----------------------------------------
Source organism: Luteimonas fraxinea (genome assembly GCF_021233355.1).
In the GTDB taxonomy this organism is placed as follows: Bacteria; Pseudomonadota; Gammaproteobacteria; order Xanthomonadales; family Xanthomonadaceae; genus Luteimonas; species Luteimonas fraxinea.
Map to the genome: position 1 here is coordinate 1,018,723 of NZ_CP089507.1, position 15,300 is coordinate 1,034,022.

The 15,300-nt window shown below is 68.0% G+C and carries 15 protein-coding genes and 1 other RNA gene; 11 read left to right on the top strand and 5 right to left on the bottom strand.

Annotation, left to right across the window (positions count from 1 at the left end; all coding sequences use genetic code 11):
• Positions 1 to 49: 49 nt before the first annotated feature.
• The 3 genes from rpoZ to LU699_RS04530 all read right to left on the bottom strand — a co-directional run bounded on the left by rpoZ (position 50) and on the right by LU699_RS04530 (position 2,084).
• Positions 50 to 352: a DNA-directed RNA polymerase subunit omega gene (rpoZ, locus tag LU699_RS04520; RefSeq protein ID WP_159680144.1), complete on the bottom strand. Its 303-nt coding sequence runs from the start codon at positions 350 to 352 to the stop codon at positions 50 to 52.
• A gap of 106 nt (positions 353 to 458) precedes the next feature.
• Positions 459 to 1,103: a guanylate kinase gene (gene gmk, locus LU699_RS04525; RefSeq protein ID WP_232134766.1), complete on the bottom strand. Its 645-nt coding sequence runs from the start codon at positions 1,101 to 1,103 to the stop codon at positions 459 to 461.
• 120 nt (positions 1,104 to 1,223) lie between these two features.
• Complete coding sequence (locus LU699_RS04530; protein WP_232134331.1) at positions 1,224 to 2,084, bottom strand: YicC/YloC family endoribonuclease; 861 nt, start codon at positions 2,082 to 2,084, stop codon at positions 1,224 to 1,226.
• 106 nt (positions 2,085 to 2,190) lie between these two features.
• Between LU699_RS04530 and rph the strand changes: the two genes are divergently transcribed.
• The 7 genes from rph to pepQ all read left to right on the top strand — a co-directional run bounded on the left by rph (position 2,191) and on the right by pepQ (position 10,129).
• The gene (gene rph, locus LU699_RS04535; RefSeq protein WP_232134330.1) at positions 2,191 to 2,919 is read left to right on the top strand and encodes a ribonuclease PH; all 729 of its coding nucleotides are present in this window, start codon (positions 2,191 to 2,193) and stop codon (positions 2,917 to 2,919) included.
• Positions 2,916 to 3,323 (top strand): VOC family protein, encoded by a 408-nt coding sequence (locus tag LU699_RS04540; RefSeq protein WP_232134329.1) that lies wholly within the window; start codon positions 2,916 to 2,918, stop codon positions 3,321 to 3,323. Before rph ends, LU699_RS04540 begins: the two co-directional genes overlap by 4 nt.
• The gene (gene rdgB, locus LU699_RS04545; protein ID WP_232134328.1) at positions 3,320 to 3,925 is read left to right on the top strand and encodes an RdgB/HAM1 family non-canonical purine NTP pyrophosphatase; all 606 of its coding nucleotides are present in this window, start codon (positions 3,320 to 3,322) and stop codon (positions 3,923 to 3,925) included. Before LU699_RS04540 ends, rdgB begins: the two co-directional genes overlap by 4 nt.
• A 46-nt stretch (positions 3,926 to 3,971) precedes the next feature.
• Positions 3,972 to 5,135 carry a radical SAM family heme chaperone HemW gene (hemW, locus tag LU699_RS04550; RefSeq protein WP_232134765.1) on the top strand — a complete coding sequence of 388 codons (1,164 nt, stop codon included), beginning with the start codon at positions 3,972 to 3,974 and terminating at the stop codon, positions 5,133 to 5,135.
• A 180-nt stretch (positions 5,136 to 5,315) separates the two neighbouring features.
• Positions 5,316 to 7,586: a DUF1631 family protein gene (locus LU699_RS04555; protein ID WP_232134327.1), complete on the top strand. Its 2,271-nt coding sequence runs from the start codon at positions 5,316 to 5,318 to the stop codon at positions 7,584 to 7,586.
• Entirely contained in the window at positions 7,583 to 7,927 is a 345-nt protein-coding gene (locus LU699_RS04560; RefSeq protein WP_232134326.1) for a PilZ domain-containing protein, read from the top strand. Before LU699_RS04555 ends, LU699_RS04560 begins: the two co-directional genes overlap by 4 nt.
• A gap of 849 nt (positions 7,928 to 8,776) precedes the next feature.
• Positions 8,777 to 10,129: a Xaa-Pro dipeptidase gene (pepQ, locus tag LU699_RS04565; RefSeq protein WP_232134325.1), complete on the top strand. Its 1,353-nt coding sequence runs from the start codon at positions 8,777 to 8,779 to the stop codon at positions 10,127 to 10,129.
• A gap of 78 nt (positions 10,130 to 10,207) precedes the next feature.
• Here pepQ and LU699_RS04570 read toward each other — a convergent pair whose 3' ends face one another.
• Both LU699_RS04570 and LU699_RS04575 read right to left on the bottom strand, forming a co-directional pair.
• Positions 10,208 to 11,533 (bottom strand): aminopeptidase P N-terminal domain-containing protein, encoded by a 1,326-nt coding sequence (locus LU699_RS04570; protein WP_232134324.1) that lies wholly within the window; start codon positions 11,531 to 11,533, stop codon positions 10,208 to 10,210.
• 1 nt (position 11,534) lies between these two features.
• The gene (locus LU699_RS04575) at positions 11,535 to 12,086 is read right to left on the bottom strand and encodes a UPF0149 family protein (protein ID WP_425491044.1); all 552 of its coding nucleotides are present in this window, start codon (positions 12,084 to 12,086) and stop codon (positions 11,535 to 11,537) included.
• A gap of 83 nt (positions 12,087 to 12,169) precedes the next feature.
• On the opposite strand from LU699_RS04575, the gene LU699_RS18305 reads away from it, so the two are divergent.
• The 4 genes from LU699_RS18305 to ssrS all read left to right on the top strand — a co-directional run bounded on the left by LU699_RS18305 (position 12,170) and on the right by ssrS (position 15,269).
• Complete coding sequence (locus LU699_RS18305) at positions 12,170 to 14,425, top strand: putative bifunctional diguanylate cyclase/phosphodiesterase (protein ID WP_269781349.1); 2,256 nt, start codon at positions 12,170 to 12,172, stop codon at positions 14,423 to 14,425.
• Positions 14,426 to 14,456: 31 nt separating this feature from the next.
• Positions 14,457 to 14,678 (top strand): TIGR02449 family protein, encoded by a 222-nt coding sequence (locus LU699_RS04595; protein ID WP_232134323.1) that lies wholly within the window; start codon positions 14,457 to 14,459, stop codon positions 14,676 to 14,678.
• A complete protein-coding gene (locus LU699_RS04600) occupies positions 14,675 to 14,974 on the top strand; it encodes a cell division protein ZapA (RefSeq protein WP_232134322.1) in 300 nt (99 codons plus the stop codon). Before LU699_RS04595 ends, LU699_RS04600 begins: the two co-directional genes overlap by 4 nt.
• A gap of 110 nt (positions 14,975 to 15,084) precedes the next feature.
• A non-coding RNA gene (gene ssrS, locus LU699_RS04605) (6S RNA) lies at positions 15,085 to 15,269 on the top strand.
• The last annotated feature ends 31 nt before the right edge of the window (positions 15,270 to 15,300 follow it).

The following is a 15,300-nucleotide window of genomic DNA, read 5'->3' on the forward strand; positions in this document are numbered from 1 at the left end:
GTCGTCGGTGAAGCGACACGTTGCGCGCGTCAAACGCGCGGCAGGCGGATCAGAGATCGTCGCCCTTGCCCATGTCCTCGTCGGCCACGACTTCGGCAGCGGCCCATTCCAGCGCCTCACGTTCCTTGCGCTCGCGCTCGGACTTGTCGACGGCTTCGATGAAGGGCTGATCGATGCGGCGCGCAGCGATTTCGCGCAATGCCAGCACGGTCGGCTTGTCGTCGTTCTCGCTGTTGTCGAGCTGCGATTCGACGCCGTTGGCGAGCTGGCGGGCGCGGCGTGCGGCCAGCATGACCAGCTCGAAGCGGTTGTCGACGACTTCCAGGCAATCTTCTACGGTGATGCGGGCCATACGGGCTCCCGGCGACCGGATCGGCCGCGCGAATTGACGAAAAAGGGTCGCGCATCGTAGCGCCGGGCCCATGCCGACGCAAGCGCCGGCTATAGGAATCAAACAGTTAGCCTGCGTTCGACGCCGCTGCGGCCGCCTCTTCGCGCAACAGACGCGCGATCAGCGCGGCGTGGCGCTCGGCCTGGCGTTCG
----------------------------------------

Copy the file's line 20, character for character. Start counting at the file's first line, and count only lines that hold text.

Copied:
• Positions 3,972 to 5,135 carry a radical SAM family heme chaperone HemW gene (hemW, locus tag LU699_RS04550; RefSeq protein WP_232134765.1) on the top strand — a complete coding sequence of 388 codons (1,164 nt, stop codon included), beginning with the start codon at positions 3,972 to 3,974 and terminating at the stop codon, positions 5,133 to 5,135.